Inexpensive is Not Cheap. Choosing Software Development Company for Your Project

You have a great idea for a new product or a growing business and need a team of software developers. The number of companies and freelancers on IT market might be overwhelming. There are numerous decisions you have to make. For example:

  • Whether to choose an agency or an individual freelancer?

  • The local provider or an outsource company abroad?

  • Place a bid on a freelance market or contact a company directly?

  • Ask for a fixed price or hourly rate?

And then comes one of the most ambiguous issues — the price. Should you go with the cheapest, cheap, in-between or an expensive team?

I believe that you have already done a lot of research on how to choose the best provider for your needs. There are many articles that have gone viral about the challenges and pitfalls of working with developers with alluring rates and the high cost of “low-cost” software development.

Avoid the Hidden Costs Trap

So what are the hidden costs of a software development? Where do they come from?

  1. Teams often reply to bids with unrealistically low prices to match your quote and to get this project. In such a case, when the project is being developed it turns out that additional iterations are needed to cover all the features.

  2. Often you can get a low price for the product development but later you will have to pay for technical debts. You can familiarise yourself with the concept better here.

  3. With low price, you are likely to get a questionable quality. If the price you are offered is lower than the medium on the market, think twice about hiring this provider. Positions with low salaries for the developers attract people with little experience. If you are outsourcing, even having taken the difference between the cost of living in your country and abroad, it is very unlikely that decent developers will agree to work for the rate that is lower than the middle of the market in their country.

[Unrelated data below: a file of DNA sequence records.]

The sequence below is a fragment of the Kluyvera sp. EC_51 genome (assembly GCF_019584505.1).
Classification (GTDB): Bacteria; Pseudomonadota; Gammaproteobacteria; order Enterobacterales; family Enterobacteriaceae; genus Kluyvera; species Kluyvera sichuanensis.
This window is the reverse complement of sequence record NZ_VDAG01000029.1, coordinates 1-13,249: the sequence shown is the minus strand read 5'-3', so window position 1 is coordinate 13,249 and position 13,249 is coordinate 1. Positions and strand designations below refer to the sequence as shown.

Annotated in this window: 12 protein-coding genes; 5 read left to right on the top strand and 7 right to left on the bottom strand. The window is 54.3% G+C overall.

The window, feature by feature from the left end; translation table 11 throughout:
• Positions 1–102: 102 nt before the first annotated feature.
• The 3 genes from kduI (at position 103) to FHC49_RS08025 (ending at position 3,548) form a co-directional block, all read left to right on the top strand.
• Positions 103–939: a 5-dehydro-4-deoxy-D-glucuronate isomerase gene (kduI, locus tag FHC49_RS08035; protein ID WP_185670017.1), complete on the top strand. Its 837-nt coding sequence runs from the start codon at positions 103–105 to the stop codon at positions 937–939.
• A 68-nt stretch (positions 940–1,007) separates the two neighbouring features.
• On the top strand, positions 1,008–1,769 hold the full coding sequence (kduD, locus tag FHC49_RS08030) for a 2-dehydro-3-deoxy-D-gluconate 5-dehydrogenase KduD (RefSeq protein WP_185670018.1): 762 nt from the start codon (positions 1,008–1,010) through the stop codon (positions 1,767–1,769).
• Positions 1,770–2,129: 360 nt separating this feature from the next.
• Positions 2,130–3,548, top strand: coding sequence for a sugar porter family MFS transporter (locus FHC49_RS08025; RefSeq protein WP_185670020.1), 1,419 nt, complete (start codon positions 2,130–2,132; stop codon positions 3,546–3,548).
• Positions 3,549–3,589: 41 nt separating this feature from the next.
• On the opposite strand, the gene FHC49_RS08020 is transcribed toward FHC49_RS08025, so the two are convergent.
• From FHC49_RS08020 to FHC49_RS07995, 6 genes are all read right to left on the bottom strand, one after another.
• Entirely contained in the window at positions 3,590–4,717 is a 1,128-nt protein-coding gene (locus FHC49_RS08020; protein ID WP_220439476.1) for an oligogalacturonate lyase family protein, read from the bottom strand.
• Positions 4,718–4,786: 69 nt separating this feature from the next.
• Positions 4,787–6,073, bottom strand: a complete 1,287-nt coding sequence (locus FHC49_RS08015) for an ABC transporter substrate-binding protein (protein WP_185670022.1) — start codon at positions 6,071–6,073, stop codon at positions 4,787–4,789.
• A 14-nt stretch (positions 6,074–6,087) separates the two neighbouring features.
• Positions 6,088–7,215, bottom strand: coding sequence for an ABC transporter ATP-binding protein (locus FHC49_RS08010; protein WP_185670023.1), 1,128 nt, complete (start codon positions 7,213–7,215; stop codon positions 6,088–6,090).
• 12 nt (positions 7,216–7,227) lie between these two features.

When should you agree to work with the low rates? It might work for a short trial project or an MVP (Minimum viable product).

Considering all the facts mentioned above, do you think it is a high time to turn toward high-end providers? Let’s have a look.

What Are You Paying for When You Are Working with a Big-Name IT Company?

  1. High margin. The bigger the company is, the higher the expenses are, the higher are the maintenance costs.

  2. Marketing and Sales. If the company is looking for new leads, it pays sales representatives and marketing representatives, helping them to promote their services.

  3. Staff overage. Large companies have a lot of staff members, meaning long procedures that take time. And this is you who pay for these salaries and time

On the other hand, there is still a chance to steer a middle course without breaking a bank.

Don’t choose cheap, don’t choose top-of-the-range. Choose inexpensive.

There is a number of companies who have a constant flow of the clients coming by references and do not need to spend time and money on advertising and sales representatives. These companies choose the developers carefully so they do not grow up quickly by hiring a lot of undergrads. Their steady grow is based on the number of new projects from the returning respectable clients.

Clients themselves are not interested in the publicity of their providers, preferring them to stay inexpensive.

All in all, look for companies with good references, who charge reasonably, do not downplay, provide you the value for the money you pay. These teams might not have a fancy office with leather sofas in the reception zone, they are focused on work and great products.